Arthur opens this edition with a forthright statement. “I think I can claim to be a reluctant expert on UFOs. I’ve been interested in them for almost fifty years, long before the phrase ‘flying saucers’ was invented. UFOs are very common. If you’ve never seen one you’re either unobservant or you live in a cloudy area. I’ve seen half a dozen good ones. And now I have some very definite opinions on the subject.”
The first mystery discussed on UFOs occurred in Wellington, New Zealand 1978. A plane, with a television crew aboard, had taken the same route as a previous plane which had reported multiple UFO sightings. The television camera captured some very bright, odd shapes which couldn’t be identified. “I really don’t know what’s going on” admitted the reporter. This is a classic UFO sighting – there’s no doubt something was in the air which can be classed as an Unidentified Flying Object, but does that mean it was extraterrestrial in origin? This brief report, from 2008, mentions that they remained a mystery decades later – as they do to this day.
It was a man called Kenneth Arnold who, on the 24th of June 1947, created the modern flying saucer craze. His observation of a group of UFOs, which he likened to flying saucers, caused a sensation and from then on the most commonly reported design of UFOs were saucer shaped. Arnold makes an appearance in this edition to tell his story (as no doubt he did thousands of times during the decades since his reported sighting) and UFOs benefits from his direct testimony. Whether he was telling the truth is another matter of course …. There’s a wealth of information about Arnold’s flying saucers out there for the curious to read about. This is a good place to start.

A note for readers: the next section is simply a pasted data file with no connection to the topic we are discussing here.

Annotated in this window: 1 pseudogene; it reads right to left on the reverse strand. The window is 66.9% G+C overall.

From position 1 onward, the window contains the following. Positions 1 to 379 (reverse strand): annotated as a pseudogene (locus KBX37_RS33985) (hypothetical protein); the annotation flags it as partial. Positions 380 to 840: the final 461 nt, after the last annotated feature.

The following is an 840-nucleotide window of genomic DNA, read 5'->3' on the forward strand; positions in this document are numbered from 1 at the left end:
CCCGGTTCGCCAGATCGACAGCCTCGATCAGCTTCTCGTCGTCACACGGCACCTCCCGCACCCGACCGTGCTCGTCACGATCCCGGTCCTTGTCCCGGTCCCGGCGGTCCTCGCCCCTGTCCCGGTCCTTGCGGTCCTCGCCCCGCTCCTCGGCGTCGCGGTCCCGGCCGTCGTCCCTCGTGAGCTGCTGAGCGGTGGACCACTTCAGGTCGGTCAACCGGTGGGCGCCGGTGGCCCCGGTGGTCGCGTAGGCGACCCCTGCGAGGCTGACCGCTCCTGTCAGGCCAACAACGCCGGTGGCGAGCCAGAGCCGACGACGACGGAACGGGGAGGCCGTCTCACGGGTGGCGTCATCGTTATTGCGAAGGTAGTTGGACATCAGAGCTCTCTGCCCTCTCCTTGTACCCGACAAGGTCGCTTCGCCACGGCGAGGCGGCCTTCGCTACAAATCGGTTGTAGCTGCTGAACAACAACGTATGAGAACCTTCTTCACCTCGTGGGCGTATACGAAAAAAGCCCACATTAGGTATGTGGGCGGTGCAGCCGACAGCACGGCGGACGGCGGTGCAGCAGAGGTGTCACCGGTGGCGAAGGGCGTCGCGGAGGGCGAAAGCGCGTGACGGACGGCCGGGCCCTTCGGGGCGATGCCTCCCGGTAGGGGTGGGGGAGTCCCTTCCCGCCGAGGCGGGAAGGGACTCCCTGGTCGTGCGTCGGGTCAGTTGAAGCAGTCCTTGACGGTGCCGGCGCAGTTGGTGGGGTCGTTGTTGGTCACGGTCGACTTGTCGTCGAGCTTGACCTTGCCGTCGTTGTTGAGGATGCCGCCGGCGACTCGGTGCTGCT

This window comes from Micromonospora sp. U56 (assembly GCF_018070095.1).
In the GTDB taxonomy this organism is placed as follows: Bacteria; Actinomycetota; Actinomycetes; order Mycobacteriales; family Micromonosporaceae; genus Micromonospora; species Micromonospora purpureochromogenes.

It’s interesting to ponder whether the publicity surrounding Arnold’s encounter directly affected future sightings of UFOs. Since so many sightings post-Arnold were also saucer shaped, it’s possible to wonder where were all the flying saucers before he spotted the first one? Some of the more famous flying saucer pictures are briefly discussed, including the iconic shot by Stephen Pratt of Yorkshire (used as the image on this post).
Arthur then discusses some of his UFO sightings – one of which turned out to be a weather balloon. It shouldn’t come as any surprise that he leans towards finding a rational explanation for UFOs if he can. To illustrate this, the UFO film shot by Lee Hansen in Catalina back in 1966 is investigated and is declared to be an aircraft. Arthur agrees with this, although there will be many who still believe that it was an alien craft. As he says, with long-range sightings there’s always room for doubt and that’s why he’s no longer interested in such reports. But what does interest him are close encounters.
And it’s to Ranton in Stafford that we go, to speak to Mrs Jessie Roestenberg. “To my amazement there, suspended on the top of the roof of this old farm, was this object that I can only describe as a huge mexican hat. It was that shape, without the bobbles. It must have been fifteen to twenty yards from where I stood. It covered the roof, so in circumference it must have been about sixty feet, it was enormous. The people in the space-craft were just looking out, I could see them from the waist to the top of their heads. They were very beautiful people. They had long golden hair.”
With no evidence, it’s easy to dismiss stories like Mrs Roestenberg’s, although the programme then teases us that sometimes clues are left behind. Forestry worker Bob Taylor tells of his strange encounter with an unearthly object just outside Edinburgh. Even more entertaining than his tangle with this mysterious alien artifact is the reaction of his wife. “He looked terrible when he came in the door. And he just stood at the door and I said ‘have you had an accident with your lorry?’ and he said no, I’ve been attacked. And I said ‘what with?’ and he said a spaceship. And I said ‘oh goodness me, there’s no such a thing as a spaceship, I’m going to phone the doctor'”. Wonderful stuff! Disappointedly he wasn’t able to take a piece of the ship as evidence, but strange track marks did pique the interest of the police.
With a running-time of just twenty five minutes, UFOs can only scratch the surface of this phenomenon. But it does work as a useful introduction to some of the more famous cases which continue to generate debate today.